-kertrats- (718219) | more than 9 years ago | (#10947933)

You could at least try and make the effort of including
s.

Re:Karma Whoring! (1)

-kertrats- (718219) | more than 9 years ago | (#10948008)

Yay me, ridiculing someone for their poor post and then forgetting to turn off HTML! That was supposed to say <br>s, instead of a line break there.

Re:Karma Whoring! (1)

Brandybuck (704397) | more than 9 years ago | (#10948150)

Use &lt; and &gt; instead of brackets. Works every time. Now that's karma whoring!

HEY SLASHDOT! (-1, Flamebait)

Anonymous Coward | more than 9 years ago | (#10947911)

Why don't you start charging NYT instead of giving them free advertising? Then you wouldn't have to mooch money off of your viewers like you do now.

Is about time! (4, Insightful)

elfarto (650512) | more than 9 years ago | (#10947919)

Well, never been a Intel Fan before, i don't like the bullying tactics applied to OEM distributors ala Micro$oft style, for me lower Intel share translates into higher quality and lower prices for the end user, and most important "freedom of choicee", so the next time joe user goes shopping for a new Worm/Spyware host because the old one is too slow, he will see more AMD and less Intel Inside. By the way, the disco ball may be useful for the next wave of laidoff intella employees who will dance to the rythm of "the pink slip blues", sorry for all of them, really sorry. $hitty corporate america has to keep the skyhigh CEO salaries somehow.!

Just Desserts for Intel (5, Interesting)

Anonymous Coward | more than 9 years ago | (#10947926)

Intel has 2 shocking policies: bell-curve grading system and preferential hiring of H-1B workers from China (which includes Taiwan province and Hong Kong) [phrusa.org] and India.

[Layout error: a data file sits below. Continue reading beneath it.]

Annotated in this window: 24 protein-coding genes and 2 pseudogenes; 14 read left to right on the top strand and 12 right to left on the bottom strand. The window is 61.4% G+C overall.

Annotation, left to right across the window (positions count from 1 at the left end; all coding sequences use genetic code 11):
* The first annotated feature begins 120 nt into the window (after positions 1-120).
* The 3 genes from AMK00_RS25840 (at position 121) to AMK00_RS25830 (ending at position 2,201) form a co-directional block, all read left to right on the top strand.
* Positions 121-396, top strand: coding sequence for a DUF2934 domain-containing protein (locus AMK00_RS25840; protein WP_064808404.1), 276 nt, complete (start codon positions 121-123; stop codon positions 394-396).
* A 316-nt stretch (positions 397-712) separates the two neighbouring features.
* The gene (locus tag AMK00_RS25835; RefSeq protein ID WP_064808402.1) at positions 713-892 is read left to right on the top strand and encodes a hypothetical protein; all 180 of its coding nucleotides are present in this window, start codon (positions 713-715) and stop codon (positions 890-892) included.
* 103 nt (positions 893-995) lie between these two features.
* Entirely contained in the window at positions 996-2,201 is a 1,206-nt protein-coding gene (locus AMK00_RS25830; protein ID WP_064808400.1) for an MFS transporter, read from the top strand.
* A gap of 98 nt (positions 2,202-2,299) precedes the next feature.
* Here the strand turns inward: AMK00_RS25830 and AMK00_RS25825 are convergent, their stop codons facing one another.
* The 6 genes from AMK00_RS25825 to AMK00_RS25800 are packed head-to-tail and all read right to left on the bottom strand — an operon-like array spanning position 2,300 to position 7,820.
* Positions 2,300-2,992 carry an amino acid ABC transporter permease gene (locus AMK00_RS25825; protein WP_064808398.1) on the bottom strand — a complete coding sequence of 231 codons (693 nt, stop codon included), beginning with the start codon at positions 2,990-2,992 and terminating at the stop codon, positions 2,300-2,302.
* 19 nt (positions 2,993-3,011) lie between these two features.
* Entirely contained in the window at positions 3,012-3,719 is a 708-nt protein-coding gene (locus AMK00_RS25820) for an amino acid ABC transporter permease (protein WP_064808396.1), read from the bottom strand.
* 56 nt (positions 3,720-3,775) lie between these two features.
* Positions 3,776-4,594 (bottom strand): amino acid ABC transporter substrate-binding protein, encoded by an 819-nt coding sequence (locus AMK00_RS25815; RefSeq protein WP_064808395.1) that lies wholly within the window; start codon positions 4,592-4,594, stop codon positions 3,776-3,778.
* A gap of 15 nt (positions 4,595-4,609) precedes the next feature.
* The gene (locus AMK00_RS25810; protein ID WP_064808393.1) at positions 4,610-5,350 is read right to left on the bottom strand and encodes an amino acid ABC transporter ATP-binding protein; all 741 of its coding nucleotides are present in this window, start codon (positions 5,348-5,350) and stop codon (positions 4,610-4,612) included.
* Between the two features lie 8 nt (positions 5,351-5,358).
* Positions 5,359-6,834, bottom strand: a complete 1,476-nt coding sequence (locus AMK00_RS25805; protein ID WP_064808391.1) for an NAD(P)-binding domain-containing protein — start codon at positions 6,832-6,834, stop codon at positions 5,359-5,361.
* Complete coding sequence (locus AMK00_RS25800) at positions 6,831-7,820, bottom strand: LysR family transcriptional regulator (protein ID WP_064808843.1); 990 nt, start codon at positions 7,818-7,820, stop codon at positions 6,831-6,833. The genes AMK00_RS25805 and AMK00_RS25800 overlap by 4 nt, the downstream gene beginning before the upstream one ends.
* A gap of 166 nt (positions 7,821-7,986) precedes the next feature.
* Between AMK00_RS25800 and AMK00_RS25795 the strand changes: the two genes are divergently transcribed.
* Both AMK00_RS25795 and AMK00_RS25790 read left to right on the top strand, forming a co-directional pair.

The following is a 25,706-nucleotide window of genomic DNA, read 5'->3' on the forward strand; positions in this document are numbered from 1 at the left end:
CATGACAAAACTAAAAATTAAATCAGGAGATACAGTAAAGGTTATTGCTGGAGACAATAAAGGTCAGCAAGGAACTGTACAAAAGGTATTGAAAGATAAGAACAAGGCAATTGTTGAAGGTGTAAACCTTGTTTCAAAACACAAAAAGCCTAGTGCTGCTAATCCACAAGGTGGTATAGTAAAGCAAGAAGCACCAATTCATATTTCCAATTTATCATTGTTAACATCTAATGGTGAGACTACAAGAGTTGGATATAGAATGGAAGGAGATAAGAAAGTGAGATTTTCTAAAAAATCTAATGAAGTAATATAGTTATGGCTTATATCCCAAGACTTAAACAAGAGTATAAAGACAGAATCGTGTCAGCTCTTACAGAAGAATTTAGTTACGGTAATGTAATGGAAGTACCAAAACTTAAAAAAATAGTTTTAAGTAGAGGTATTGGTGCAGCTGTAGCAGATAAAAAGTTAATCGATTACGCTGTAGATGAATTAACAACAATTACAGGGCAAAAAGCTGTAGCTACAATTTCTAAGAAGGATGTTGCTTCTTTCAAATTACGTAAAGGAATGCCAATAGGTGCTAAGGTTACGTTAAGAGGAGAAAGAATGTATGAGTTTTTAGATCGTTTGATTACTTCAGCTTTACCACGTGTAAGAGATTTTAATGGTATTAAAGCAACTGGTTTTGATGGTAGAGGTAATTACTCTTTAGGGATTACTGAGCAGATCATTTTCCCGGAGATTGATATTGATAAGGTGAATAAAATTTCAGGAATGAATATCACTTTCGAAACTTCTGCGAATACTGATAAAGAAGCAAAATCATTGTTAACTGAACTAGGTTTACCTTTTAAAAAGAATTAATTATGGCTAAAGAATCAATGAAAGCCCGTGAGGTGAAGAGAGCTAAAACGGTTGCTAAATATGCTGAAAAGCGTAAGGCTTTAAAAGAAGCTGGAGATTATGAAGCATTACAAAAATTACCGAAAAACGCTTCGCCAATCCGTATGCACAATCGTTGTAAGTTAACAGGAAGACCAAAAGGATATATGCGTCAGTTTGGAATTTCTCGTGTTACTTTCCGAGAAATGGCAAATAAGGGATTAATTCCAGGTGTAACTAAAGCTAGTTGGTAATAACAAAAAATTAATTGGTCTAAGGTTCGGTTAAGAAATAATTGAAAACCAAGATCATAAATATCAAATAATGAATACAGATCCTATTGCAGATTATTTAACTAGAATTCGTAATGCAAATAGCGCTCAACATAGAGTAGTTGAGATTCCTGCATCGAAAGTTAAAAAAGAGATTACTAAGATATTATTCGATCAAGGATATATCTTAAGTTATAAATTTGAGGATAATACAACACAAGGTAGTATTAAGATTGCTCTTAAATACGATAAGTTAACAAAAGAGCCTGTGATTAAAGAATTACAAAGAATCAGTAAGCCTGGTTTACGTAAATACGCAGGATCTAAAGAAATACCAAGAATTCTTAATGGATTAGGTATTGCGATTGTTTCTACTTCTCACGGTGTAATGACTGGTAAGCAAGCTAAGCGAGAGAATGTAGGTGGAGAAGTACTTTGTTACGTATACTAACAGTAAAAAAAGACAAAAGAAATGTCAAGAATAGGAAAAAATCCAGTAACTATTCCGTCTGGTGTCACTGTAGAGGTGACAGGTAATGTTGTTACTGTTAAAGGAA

More than 50% of Intel's workforce in the USA (not China) is current or former H-1Bs. Intel claimed that it absolutely needs Chinese workers in order to build a competitive product: e.g. Itanium. Then, IBM proved Intel wrong by producing the Power5, which is mostly built by American engineers.

Further, Intel has a brutal job evaluation policy: strict bell curve. If an employee falls in the bottom 25% more than once, then the manager shows her the door. Exceptions are made when there is a labor shortage, but officially, the 25% rule is strictly enforced.

I, for one, am glad that Intel is losing. I hope that IBM beats the pants off of it.

Re:Just Desserts for Intel (0)

Anonymous Coward | more than 9 years ago | (#10947953)

Further, Intel has a brutal job evaluation policy: strict bell curve. If an employee falls in the bottom 25% more than once, then the manager shows her the door.

Do you want your processor designed by the bottom 25% of the company?

Re:Just Desserts for Intel (2, Insightful)

jabuzz (182671) | more than 9 years ago | (#10948251)

25% of what? You could have a room full of certified genius, but there would still be a bottom 25%.

Imagine a 100m race with four people, the first comes in at say 9.8 seconds and each following one comming in 0.01 seconds later. By Intel's alledged reasoning you dump the fourth guy because he is not up to the grade. Yet 9.83 seconds would probably put you in the top ten 100m times of all time.

Re:Just Desserts for Intel (4, Interesting)

Anonymous Coward | more than 9 years ago | (#10948009)

Whatever! The FOCAL process (as it is called) may seem brutal to outsiders, but you have be pretty lazy and completely incompetent to lose your job...and it is more like the bottom 10% that fall into the category that get put on corrective action plans.

Re:Just Desserts for Intel (0)

Anonymous Coward | more than 9 years ago | (#10948143)

What happens after they fire all the 'lazy and competely incompetent' people? Then the 'bottom' 10% is made up of excellent employees who are getting punished. Right, wonderful plan.

Re:Just Desserts for Intel (1, Informative)

Anonymous Coward | more than 9 years ago | (#10948200)

you forgot to note that the 10% is not for a given rnak group. I've seen managers take the hit because they believed no one on their team deserved an IR.
This 10% bell curve is not strictly enforced, but rather a guideline (this from someone who's been near the bad side). In all reality, given a large population this curve fits pretty close, with or without enforcement. I have had bad management, so I moved and now work in an excellent department. I would not leave this corp for any other (except maybe google). One of our key workplace charters is: Be a great place to work. It is.